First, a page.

The Quakers came to Costa Rica around the 1950s, and even though they were not the first foreign inhabitants, they might have had the largest impact. We had the privilege to talk to one of these Quakers that made a three month trek from Alabama to Costa Rica for a better life with less violence. As shown by the three months, Marvin encountered some unexpected problems. Choosing to drive all the way from Alabama to Costa Rica backfired a little. Crossing country borders in Central America was not easy in his jeep. The challenges of finding a way to get across into the next country paled in comparison to his challenges in Costa Rica.

Obviously, the first challenge was the language barrier. Marvin needed to learn a completely new language in a completely new place. Luckily, he said the locals were very friendly, and he traveled with some English-speaking friends. As we saw today, he has done a great job adjusting to the language and culture in Costa Rica, but that is not something that came easily.

Also, Marvin needed to find a job. He traveled to Costa Rica with nothing in line in terms of jobs or living arrangements. He mentioned a job in the war as a surgical technician as one of his positions. This worked out really well for him because he could better interact and learn Spanish faster, as well as get a job and earn money. Next, he talked about his work on a dairy farm. This seemed to increase the amount of cheese in Costa Rica and stimulate their economy.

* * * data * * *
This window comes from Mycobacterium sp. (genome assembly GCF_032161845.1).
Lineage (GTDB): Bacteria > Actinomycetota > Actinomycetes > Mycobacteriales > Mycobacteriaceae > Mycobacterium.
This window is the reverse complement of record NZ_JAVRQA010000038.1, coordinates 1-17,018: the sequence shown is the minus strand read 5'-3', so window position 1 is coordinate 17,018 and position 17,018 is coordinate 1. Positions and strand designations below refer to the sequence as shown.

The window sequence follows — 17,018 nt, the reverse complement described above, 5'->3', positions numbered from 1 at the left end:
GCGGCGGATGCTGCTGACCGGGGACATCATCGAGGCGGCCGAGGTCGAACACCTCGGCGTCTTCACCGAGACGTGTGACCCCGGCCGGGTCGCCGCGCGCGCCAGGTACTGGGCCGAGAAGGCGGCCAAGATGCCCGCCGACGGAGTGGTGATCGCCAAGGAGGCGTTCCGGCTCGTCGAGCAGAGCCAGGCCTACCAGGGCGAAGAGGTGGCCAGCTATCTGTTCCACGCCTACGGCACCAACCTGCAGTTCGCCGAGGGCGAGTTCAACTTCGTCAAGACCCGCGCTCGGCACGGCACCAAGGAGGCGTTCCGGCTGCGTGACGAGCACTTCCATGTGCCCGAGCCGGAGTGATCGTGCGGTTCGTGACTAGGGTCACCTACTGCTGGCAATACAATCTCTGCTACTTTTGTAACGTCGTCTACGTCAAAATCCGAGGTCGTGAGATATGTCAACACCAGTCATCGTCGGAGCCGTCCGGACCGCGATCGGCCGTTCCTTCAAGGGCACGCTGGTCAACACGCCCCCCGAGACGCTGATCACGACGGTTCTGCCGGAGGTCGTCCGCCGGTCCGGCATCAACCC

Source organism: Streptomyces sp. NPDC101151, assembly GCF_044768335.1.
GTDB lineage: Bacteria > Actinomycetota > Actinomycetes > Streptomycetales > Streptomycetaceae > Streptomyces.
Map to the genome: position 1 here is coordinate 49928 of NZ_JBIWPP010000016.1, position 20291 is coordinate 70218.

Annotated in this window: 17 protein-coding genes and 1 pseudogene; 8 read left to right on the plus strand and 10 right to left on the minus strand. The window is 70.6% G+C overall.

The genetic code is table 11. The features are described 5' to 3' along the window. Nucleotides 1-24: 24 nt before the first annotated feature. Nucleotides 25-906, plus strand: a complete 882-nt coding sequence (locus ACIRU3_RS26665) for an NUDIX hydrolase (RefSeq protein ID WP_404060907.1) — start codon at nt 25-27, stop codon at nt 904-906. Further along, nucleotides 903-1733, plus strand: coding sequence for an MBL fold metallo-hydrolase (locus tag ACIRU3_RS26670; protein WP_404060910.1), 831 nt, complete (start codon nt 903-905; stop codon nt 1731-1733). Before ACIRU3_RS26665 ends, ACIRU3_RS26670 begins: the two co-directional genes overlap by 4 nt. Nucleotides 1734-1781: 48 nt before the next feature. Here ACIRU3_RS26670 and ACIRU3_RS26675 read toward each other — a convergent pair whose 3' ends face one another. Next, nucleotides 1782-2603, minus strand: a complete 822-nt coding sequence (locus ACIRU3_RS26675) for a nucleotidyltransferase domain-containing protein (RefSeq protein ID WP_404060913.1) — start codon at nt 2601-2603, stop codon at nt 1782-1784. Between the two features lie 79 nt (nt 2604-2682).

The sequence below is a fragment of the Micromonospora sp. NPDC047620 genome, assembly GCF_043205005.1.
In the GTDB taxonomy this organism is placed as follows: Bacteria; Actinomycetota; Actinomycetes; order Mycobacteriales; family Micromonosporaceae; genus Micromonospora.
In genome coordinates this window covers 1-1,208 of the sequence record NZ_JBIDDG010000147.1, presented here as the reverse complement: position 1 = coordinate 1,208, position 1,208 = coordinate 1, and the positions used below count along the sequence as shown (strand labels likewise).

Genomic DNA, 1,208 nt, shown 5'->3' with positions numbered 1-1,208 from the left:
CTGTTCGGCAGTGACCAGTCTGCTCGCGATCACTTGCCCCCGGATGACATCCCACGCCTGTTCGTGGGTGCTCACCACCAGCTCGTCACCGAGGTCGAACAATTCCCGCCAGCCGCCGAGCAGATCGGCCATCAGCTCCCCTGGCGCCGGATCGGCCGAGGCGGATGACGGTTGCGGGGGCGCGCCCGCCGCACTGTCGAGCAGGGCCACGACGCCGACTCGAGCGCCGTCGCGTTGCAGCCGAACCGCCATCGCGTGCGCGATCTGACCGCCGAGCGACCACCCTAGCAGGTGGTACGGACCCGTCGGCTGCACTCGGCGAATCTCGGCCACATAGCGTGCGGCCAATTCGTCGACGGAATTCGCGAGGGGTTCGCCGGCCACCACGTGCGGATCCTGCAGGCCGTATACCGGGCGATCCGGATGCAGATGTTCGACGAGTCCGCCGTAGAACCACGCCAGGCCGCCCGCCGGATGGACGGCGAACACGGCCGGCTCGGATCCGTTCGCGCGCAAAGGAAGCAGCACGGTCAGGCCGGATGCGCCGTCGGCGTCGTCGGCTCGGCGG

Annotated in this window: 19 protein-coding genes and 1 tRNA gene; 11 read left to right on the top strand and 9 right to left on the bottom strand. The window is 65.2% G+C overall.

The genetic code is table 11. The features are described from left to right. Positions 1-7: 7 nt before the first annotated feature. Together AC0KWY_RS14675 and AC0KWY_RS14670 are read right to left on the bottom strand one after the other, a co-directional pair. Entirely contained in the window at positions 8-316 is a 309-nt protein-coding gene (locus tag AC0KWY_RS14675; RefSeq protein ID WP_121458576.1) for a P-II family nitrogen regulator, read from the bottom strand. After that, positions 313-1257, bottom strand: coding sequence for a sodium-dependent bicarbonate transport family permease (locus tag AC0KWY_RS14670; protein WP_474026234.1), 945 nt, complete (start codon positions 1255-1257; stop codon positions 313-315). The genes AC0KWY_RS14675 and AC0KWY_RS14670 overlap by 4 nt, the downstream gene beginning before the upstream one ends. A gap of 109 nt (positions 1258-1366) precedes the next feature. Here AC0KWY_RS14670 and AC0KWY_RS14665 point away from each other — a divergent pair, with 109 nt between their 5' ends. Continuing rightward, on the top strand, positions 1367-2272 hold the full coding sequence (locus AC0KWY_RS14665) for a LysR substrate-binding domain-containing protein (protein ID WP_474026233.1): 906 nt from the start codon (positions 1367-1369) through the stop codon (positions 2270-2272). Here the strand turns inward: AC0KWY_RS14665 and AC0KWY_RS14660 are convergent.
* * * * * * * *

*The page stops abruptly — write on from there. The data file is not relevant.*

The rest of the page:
Marvin ended with his stories about Monteverde. Before Marvin arrived, northwest Costa Rica was not a well-known region. It wasn’t much other than mountains and forests. Him and his friends saw it as an opportunity to live and work there. This part of Costa Rica was not inhabited by many yet, so they had to do a lot in terms of paving roads and making buildings. Monteverde had many forests and wildlife, so the destruction of forests to make a living could have gone terribly wrong. Luckily, Marvin and all the other people inhabiting Monteverde were very respectful of the nature. After visiting the Monteverde Cloud Forest Reserve, we could tell just how important wildlife is for their environment and their economy. Costa Ricans care a lot about preserving their wildlife. Biodiversity is very important in keeping a sustainable ecosystem. Each species in an ecosystem plays some sort of role that is needed to keep it running, and the Costa Ricans acknowledge this and protect their endangered species.

This is also what improves their economy. It may not be that obvious that keeping nature stimulates the economy, but it is actually the greatest contributor to Costa Rica’s economy. It is because of ecotourism. Many people travel to Costa Rica today because it is such a beautiful country with great natural reserves. Costa Rica’s largest source of income comes from tourists coming here to experience the beautiful country first hand.

Marvin also acknowledged that a main reason why they decided to keep so much of the forests is because of “the water”. He didn’t elaborate too much on this, but I am guessing he means the flowing water was great irrigation used for farming, so with keeping the forests came better agricultural practices.

The Quakers came into Costa Rica with intents of finding a place where they don’t have to fight, and turned it into the thriving country that it still is today.

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